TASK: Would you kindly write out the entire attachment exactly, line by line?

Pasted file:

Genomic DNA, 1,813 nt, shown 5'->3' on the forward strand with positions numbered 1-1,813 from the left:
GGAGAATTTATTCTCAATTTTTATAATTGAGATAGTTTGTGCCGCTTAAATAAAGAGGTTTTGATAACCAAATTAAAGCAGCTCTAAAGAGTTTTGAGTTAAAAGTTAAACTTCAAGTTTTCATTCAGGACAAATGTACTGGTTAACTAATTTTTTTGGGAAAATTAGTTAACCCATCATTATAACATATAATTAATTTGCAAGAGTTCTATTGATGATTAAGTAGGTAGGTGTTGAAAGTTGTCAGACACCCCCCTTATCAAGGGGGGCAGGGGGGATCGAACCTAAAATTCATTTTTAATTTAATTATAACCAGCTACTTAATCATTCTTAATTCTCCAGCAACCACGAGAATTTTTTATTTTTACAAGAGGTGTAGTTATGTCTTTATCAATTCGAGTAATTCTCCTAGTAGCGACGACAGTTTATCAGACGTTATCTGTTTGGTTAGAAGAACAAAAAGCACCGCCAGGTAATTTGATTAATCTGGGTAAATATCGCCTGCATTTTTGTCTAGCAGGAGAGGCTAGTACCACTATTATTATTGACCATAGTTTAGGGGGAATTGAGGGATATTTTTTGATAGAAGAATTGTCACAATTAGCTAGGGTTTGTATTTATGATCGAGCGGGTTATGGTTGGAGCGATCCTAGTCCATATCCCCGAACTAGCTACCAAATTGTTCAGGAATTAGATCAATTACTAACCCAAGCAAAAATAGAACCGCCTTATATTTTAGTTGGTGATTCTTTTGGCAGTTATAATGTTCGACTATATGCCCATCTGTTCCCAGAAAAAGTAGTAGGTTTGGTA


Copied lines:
Genomic DNA, 1,813 nt, shown 5'->3' on the forward strand with positions numbered 1-1,813 from the left:
GGAGAATTTATTCTCAATTTTTATAATTGAGATAGTTTGTGCCGCTTAAATAAAGAGGTTTTGATAACCAAATTAAAGCAGCTCTAAAGAGTTTTGAGTTAAAAGTTAAACTTCAAGTTTTCATTCAGGACAAATGTACTGGTTAACTAATTTTTTTGGGAAAATTAGTTAACCCATCATTATAACATATAATTAATTTGCAAGAGTTCTATTGATGATTAAGTAGGTAGGTGTTGAAAGTTGTCAGACACCCCCCTTATCAAGGGGGGCAGGGGGGATCGAACCTAAAATTCATTTTTAATTTAATTATAACCAGCTACTTAATCATTCTTAATTCTCCAGCAACCACGAGAATTTTTTATTTTTACAAGAGGTGTAGTTATGTCTTTATCAATTCGAGTAATTCTCCTAGTAGCGACGACAGTTTATCAGACGTTATCTGTTTGGTTAGAAGAACAAAAAGCACCGCCAGGTAATTTGATTAATCTGGGTAAATATCGCCTGCATTTTTGTCTAGCAGGAGAGGCTAGTACCACTATTATTATTGACCATAGTTTAGGGGGAATTGAGGGATATTTTTTGATAGAAGAATTGTCACAATTAGCTAGGGTTTGTATTTATGATCGAGCGGGTTATGGTTGGAGCGATCCTAGTCCATATCCCCGAACTAGCTACCAAATTGTTCAGGAATTAGATCAATTACTAACCCAAGCAAAAATAGAACCGCCTTATATTTTAGTTGGTGATTCTTTTGGCAGTTATAATGTTCGACTATATGCCCATCTGTTCCCAGAAAAAGTAGTAGGTTTGGTA